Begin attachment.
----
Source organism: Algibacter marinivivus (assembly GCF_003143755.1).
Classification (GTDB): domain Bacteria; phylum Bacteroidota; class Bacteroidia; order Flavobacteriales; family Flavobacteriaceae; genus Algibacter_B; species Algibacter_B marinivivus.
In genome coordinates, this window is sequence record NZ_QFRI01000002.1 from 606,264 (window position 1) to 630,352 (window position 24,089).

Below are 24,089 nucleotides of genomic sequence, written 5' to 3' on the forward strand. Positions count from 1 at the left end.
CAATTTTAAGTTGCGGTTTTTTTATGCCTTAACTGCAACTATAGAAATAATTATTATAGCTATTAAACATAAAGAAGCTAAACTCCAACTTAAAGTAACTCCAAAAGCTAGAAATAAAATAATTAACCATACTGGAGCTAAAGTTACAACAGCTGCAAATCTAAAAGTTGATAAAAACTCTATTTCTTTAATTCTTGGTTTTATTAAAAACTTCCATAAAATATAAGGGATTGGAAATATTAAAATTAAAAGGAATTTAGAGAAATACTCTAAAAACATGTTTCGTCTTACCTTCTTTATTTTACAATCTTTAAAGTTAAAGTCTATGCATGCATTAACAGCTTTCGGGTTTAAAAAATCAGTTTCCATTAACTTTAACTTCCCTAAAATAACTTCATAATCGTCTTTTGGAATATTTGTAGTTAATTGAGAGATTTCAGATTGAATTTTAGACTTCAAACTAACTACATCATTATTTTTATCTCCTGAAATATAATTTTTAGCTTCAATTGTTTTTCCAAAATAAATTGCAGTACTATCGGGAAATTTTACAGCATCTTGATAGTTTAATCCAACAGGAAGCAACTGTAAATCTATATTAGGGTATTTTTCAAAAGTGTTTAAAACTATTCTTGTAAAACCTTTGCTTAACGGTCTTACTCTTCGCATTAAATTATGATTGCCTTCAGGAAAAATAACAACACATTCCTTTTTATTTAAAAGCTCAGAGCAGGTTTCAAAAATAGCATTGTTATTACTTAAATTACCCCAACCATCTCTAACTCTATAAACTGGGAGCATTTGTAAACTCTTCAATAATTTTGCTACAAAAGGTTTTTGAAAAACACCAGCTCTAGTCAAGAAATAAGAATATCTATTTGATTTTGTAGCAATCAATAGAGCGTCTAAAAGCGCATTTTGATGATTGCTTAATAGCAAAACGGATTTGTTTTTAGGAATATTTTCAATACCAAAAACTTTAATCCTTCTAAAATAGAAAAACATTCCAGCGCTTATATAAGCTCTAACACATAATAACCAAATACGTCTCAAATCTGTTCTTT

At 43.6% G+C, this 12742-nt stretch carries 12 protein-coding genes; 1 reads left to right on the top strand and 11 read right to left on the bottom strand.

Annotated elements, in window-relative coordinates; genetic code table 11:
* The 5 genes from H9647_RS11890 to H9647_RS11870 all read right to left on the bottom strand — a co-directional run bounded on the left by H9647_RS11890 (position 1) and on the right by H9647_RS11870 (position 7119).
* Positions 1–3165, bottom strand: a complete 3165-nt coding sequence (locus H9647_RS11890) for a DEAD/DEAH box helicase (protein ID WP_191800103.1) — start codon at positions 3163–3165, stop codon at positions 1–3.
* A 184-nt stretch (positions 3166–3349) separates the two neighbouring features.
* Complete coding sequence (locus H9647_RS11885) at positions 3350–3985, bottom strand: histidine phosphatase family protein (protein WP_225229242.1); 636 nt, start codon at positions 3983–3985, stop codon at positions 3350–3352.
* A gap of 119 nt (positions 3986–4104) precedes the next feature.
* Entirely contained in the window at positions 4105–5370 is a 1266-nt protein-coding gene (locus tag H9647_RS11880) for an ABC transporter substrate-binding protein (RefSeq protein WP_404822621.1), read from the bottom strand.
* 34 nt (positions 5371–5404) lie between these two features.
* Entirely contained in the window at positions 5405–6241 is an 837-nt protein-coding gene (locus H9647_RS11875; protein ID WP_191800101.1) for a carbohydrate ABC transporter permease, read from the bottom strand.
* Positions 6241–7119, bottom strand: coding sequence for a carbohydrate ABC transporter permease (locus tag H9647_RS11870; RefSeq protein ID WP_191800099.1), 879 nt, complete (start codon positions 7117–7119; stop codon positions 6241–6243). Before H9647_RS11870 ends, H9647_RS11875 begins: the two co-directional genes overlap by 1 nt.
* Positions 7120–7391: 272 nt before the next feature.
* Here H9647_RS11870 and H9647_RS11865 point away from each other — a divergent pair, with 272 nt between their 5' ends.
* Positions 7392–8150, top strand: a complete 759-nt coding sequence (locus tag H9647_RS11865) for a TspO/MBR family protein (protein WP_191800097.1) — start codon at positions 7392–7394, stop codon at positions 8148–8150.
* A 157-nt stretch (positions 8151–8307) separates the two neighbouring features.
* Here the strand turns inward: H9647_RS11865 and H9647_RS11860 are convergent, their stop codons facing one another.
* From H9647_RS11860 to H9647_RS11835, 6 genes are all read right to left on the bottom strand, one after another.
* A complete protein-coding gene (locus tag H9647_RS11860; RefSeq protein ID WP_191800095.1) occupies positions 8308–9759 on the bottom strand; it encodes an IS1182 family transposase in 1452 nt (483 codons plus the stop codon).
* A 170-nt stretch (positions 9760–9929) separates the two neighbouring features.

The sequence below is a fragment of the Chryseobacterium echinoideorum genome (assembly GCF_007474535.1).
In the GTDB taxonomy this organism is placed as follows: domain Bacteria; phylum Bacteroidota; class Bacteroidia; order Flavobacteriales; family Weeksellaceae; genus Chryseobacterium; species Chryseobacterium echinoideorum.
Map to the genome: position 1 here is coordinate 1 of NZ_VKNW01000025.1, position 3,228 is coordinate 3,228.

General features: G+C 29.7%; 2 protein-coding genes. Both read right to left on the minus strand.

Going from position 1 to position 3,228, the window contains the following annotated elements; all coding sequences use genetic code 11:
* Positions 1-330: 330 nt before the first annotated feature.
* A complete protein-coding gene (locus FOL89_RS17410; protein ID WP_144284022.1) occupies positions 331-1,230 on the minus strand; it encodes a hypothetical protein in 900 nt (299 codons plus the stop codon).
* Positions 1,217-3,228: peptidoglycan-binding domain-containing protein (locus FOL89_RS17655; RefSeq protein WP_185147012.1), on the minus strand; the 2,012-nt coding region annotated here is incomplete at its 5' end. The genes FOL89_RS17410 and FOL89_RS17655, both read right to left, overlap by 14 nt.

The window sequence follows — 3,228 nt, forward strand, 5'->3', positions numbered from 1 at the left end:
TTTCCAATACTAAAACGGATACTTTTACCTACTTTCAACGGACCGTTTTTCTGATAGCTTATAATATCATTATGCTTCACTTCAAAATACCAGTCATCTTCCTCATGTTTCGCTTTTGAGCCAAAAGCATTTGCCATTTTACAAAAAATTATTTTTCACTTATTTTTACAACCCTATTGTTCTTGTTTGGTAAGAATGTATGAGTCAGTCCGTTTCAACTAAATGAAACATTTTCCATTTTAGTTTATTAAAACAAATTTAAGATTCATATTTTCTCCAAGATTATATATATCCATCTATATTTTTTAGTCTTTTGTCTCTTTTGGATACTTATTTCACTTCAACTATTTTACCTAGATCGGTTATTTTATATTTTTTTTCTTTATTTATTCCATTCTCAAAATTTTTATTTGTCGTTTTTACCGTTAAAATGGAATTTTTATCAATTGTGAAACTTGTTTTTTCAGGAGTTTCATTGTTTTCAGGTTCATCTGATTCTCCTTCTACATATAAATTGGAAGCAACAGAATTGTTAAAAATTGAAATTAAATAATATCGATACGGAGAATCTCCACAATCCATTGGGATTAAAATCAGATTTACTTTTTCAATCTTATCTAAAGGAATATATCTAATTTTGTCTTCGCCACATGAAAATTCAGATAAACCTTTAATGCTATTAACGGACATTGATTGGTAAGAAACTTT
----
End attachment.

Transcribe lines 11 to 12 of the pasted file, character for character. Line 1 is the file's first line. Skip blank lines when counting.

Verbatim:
* Complete coding sequence (locus H9647_RS11885) at positions 3350–3985, bottom strand: histidine phosphatase family protein (protein WP_225229242.1); 636 nt, start codon at positions 3983–3985, stop codon at positions 3350–3352.
* A gap of 119 nt (positions 3986–4104) precedes the next feature.